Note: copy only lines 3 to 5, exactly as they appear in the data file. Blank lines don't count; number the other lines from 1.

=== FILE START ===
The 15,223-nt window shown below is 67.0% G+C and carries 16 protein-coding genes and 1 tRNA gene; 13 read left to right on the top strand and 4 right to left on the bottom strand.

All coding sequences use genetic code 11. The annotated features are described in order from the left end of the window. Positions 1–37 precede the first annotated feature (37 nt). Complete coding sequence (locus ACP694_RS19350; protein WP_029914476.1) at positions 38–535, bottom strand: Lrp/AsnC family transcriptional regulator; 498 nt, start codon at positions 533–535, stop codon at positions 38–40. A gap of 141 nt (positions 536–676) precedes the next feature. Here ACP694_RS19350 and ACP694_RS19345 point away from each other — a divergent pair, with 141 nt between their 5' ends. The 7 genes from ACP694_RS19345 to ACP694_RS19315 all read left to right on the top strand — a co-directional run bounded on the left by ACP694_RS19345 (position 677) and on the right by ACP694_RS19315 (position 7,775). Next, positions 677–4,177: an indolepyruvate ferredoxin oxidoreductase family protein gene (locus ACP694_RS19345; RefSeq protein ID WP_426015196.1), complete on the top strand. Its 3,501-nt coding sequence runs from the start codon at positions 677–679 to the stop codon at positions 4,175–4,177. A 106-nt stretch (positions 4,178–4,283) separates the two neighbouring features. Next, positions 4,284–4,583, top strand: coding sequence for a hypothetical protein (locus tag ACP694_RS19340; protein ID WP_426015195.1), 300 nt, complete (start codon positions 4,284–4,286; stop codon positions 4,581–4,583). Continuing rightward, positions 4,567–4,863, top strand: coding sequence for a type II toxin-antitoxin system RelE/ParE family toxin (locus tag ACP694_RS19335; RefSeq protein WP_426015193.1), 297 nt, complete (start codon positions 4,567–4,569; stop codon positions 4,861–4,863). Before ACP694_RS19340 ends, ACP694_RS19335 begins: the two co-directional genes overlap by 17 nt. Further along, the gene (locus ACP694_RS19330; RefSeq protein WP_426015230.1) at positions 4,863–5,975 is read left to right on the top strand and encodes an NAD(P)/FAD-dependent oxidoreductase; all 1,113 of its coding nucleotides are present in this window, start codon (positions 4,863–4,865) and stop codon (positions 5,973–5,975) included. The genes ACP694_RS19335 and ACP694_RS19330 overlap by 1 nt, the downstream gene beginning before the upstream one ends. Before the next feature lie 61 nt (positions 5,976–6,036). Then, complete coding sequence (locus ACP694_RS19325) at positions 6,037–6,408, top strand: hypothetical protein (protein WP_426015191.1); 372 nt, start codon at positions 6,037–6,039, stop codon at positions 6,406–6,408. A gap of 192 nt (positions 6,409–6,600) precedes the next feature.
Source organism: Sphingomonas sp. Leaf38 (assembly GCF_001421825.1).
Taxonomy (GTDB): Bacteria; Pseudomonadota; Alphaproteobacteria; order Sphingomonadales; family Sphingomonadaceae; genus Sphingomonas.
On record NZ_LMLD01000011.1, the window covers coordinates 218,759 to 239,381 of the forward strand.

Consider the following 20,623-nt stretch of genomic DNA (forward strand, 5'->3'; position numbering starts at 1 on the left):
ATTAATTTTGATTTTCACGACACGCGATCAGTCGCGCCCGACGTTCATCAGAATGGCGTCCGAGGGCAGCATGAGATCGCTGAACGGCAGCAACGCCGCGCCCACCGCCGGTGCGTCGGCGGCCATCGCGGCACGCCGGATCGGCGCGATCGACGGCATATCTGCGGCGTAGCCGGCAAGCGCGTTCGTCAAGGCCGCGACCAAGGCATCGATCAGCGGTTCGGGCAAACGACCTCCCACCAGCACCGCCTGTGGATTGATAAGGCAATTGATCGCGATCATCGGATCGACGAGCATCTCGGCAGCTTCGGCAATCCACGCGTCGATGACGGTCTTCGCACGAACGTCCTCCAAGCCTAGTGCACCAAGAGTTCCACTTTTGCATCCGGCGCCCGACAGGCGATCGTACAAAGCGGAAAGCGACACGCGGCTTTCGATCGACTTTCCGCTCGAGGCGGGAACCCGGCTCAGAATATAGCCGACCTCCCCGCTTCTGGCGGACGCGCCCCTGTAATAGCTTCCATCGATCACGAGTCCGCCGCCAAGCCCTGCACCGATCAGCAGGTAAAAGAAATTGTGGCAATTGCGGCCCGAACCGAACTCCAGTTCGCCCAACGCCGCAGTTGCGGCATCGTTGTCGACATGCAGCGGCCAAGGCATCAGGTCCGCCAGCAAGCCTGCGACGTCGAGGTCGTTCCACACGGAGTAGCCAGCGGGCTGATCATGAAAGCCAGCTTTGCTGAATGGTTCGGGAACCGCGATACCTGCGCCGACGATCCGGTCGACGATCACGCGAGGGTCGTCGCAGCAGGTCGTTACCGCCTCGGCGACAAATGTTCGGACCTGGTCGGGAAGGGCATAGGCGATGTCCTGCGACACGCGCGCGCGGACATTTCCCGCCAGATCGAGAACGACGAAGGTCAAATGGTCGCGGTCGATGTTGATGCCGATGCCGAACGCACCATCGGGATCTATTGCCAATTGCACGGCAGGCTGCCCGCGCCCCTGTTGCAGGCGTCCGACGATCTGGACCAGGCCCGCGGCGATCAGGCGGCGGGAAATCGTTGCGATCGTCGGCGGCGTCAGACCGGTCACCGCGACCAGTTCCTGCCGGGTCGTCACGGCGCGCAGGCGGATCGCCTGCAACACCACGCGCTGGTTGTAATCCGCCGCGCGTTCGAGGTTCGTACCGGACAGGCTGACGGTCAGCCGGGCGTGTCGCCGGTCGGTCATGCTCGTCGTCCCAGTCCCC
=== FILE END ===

Source organism: Sphingomonas sp. Leaf38 (assembly GCF_001421825.1).
Taxonomy (GTDB): Bacteria; Pseudomonadota; Alphaproteobacteria; order Sphingomonadales; family Sphingomonadaceae; genus Sphingomonas.
On record NZ_LMLD01000011.1, the window covers coordinates 218,759 to 239,381 of the forward strand.